Tuesday, May 03, 2011

Maker's Fair and Asian Fest attract some 2000 people to Texas Avenue, downtown Shreveport

Maker's Fair, Spring 2011 by trudeau
Maker's Fair, Spring 2011, a photo by trudeau on Flickr.

"We are comfortable with the estimate of 2000 people passing through the Texas Avenue / Shreveport Commons area as they attended the Texas Avenue Maker's Fair and Asian Fest on Ap 30," says April Dahm.

Dahm and her Texas Ave Community Assoc (TACA) board initiated the Maker's Fair with a 2-Saturday opening in October. There were 61 vendors in what was advertised as "Not your momma's crafts fair."

The Maker's Fair held in April featured 81 vendors. "And all the food sellers sold out!" noted Dahm.

Dahm said the Fair cost about $1200 to produce, including insurance and police support. The production was aided by Theresa and Greg Juneau, owners of the triangular site at the corner of Common and Tex Ave. The covered parking center provided weather protection for the vendors and enabled the fest to partner with the Asian Festival, since the 2 groups had adjacent sites.

The efforts of numerous volunteers enabled TACA to keep costs low. Vendor's tables were $10 each.

"My core volunteers included Conchita McElwee, Christy Kirkley, Garrett Johnson, Allison West, Chris Jay, Sara Hebert, Amy Lynn Scott, Nathan Treme and Kern Courtney. Stepping up to man the registration table were Debbie Engle and Alan Dyson. Chris Alexander helped, too," said Dahm. The TACA board also participated.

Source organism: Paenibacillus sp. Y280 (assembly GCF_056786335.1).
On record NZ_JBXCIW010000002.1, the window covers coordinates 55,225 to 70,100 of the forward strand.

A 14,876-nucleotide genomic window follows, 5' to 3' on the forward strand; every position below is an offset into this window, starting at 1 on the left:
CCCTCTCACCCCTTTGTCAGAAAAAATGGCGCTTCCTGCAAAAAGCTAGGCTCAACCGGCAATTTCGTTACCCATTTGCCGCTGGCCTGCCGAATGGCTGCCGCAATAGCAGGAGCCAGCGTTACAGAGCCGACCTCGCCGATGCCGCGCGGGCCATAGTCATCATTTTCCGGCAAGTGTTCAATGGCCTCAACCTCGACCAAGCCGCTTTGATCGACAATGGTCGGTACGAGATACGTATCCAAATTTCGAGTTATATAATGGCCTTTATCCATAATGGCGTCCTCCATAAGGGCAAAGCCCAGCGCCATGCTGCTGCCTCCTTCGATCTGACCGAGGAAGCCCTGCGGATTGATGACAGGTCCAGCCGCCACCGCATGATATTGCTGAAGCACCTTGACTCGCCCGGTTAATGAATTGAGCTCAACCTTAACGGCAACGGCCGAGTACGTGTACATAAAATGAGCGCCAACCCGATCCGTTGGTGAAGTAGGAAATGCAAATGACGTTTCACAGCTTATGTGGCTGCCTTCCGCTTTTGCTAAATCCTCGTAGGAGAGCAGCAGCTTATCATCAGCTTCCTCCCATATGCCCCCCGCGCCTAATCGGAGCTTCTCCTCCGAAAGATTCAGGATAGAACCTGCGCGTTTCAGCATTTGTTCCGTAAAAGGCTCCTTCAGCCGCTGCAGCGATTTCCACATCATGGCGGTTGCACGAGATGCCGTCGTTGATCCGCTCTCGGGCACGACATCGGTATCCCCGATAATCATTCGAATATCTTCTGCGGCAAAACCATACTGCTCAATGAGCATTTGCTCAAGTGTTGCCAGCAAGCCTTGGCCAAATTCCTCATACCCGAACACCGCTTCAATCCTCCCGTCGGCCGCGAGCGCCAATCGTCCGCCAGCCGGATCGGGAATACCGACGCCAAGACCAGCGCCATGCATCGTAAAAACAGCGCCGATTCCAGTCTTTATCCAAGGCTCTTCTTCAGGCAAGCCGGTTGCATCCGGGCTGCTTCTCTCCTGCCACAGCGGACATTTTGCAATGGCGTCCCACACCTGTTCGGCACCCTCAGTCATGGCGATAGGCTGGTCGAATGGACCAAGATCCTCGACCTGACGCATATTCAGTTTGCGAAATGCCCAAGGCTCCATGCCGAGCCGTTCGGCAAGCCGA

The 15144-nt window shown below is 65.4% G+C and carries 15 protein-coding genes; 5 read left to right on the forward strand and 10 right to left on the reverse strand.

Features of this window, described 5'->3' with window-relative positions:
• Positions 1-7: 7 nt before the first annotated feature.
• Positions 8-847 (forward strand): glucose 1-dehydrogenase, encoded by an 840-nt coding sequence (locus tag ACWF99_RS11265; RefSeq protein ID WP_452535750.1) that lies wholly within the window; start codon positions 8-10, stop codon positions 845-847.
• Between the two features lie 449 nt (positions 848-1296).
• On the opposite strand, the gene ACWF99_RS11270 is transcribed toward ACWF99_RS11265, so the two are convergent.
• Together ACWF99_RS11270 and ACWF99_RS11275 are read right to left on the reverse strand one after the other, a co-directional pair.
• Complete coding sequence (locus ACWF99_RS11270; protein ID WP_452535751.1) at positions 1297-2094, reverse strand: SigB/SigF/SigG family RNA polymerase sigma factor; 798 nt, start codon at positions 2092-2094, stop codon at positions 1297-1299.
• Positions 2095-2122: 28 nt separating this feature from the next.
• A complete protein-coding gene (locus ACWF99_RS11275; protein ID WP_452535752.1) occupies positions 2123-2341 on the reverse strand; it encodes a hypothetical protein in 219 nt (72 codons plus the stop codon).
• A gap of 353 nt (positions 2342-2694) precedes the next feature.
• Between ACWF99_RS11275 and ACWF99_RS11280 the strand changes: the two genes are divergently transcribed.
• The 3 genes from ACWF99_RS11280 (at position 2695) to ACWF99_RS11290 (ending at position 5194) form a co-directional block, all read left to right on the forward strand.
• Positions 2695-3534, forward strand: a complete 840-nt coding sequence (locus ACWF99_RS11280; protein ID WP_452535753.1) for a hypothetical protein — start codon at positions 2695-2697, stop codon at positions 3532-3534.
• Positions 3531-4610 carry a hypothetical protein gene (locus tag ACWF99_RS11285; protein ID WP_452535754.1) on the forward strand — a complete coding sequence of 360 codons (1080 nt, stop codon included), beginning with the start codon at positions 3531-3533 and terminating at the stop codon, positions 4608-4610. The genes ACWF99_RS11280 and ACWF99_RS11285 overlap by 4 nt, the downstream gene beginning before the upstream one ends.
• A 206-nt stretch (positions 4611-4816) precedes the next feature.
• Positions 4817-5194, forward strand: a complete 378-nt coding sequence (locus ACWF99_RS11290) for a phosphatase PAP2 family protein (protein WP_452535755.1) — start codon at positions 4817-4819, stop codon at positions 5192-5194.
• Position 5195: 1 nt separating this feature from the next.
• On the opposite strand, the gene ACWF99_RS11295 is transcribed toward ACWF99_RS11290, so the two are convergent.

One part of the bargain pained Dahm: "The musicians volunteered their labor and art." Dahm plans to make musicians' pay a priority in the next Maker's Fair, being scheduled for November.

Designed to draw people downtown to enjoy the beauty of historic Texas Avenue, the fair has become an economic incubator. "Vendors like Jennette Ginsberg (decorated hula hoops) and Christy Kirkley (stuffed animals) are now selling their items year-round," said Dahm.

TACA is taking note of complaints so as to hone the event. "There were some disgruntled vendors who had tables in spots they thought were not ideal," admitted Dahm. "There were a few complaints about the volume of some of the musicians, too."

Highlights observed by Shreveport Blog included -
- Veggie and fruit wraps by caterer Libby Patterson Smith, who has a blog called
- Heliopolis Coffee, roasted locally by Jeremy Caudill.
- Juice bar with wheat shots by Brittney Maddox.
- Welded iron architectural details by musician-welder Jimmy Cousins.
- Minicine's Art Show across the street from the Fair at 846 Tex Ave.
- The Pursly Girls colorful hand-made purses - which sold out.
-Sno-cones vended by Robert Baucum, soon to open a New Orleans-style restaurant on Fern Ave.
- Bon Temps Burlesque dancers around dancer-organizer Waneta Walmsley, pushing the May 20 - 22 "Paint the Town Red" show.
- Storytelling by LeVette Fuller, new Young Adult Librarian for Shreve Memorial Library.

Photo: Libby Smith, gogreenly.com, serving an almond-paste fruit wrap.

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